When I arrived on my DCE internship at First Trinity in Tonawanda, NY, in 2010, the only ministry we had at the time to young adults was that one woman would sit down 3-4 times a year and write a note to each college student.  This ministry has morphed over time, and thankfully we do have many more elements of ministry with this age group, but the cards and prayers remain a key piece of our college ministry.  I received this text recently from one of my college students is an example of why:

“I didn’t really know Carl, but I did appreciate his cards. They came always when I needed them most.  I wouldn’t recognize his name or face, but the fact that he would know mine means a lot to me.”

I recently called Josh to tell him that Carl had died.  As Josh’s prayer partner, Carl had committed not only to pray for Josh but send him cards each month through the school year.  Josh was texting me the above while asking what time the funeral was going to be; he wanted to try to move his work schedule around to be there, despite not really knowing the man.  A few days later another young man showed up to help set up the tables for the very large funeral lunch.  When another staff member thanked him for coming he said, “I felt like I should be here; did you know he was my prayer partner one year in college?” This is one of many examples where we have seen the simple act of someone sending some cards has had a huge impact on young men and women connected with our church.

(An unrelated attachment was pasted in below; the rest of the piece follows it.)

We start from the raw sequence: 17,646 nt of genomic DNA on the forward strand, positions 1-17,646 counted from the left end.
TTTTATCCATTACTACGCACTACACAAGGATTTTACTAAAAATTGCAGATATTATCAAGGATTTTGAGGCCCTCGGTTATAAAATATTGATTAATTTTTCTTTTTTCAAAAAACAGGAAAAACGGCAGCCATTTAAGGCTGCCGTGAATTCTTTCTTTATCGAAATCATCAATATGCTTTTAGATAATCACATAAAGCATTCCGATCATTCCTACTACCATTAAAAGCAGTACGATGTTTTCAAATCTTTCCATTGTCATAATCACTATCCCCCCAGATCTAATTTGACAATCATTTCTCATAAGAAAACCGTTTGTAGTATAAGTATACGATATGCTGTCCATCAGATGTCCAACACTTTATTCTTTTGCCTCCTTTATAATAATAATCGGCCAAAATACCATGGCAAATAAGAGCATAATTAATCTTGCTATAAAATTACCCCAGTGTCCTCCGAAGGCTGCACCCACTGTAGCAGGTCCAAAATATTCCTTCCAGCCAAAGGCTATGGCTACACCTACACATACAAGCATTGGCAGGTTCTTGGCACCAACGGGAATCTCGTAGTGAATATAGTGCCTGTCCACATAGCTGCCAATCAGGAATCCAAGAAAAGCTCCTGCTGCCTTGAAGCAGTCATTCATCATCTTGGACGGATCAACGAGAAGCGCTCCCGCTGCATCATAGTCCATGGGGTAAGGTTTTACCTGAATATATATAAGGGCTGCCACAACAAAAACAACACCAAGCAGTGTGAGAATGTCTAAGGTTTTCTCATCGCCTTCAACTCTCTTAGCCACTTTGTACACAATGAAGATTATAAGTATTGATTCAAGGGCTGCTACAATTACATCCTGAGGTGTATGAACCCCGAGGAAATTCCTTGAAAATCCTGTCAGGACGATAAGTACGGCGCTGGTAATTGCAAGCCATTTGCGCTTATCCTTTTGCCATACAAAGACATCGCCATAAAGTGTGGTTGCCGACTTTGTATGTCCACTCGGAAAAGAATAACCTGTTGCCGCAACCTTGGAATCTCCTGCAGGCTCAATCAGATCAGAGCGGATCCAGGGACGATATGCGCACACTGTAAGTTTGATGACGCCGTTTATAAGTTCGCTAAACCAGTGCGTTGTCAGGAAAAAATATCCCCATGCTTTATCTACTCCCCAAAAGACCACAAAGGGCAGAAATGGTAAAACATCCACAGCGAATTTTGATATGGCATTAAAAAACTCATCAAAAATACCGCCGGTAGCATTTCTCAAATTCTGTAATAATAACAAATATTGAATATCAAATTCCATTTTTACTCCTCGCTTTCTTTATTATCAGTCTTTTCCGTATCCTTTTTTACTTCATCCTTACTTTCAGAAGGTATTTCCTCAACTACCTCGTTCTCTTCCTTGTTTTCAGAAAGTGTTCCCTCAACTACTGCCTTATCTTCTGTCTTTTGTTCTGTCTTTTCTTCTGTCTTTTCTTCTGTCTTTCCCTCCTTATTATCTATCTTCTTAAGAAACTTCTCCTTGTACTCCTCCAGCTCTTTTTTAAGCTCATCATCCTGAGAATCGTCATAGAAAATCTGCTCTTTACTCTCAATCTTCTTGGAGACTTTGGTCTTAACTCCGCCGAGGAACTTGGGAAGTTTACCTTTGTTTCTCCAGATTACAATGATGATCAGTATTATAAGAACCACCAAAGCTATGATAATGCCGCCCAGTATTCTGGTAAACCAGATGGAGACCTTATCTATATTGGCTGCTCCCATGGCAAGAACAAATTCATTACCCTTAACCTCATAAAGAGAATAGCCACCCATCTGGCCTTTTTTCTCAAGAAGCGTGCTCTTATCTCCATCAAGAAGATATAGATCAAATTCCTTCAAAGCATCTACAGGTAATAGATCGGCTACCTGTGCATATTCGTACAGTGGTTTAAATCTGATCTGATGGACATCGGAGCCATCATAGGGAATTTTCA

This card ministry has taken on many forms since its beginning before I joined the staff.  However, in its current state, here is how we run our program:

    Volunteers and I spend the summer and early fall trying to update all the college addresses, estimated dates of graduation, majors, etc. for our students. This actually is the hardest step but once you’re done with this it’s pretty easy. We do this through direct contact with students as well as through emails and phone calls to parents.  Sometimes addresses aren’t known until the student actually arrives at school.
    A few years ago we switched to a model that matched each student with an individual or family who committed to pray for them and send 8 cards throughout the year. In this process we began brainstorming ways to make it as easy as possible for a prayer partner to actually get the cards sent.  What we landed on was making a packet with EVERYTHING an individual would need to send the cards.  So we purchased cards in bulk in July for each month and created packets with 8 cards, 8 stamps, the dates on which to send the cards, and a guide that explains everything.  We make these packets, put the students name, school, address, birthdate, and any other information we have (major, estimated date of graduation, prayer requests, etc.) on a sticker on the outside.
    As people sign up, we give them a packet with all they need, do a quick 1-minute “training” of what is inside, and send them on their way!  We’ve had little kids and homebound members, individuals, and families all participate.  Time and time again we are thanked for how easy we made it for them to succeed with the use of the packets.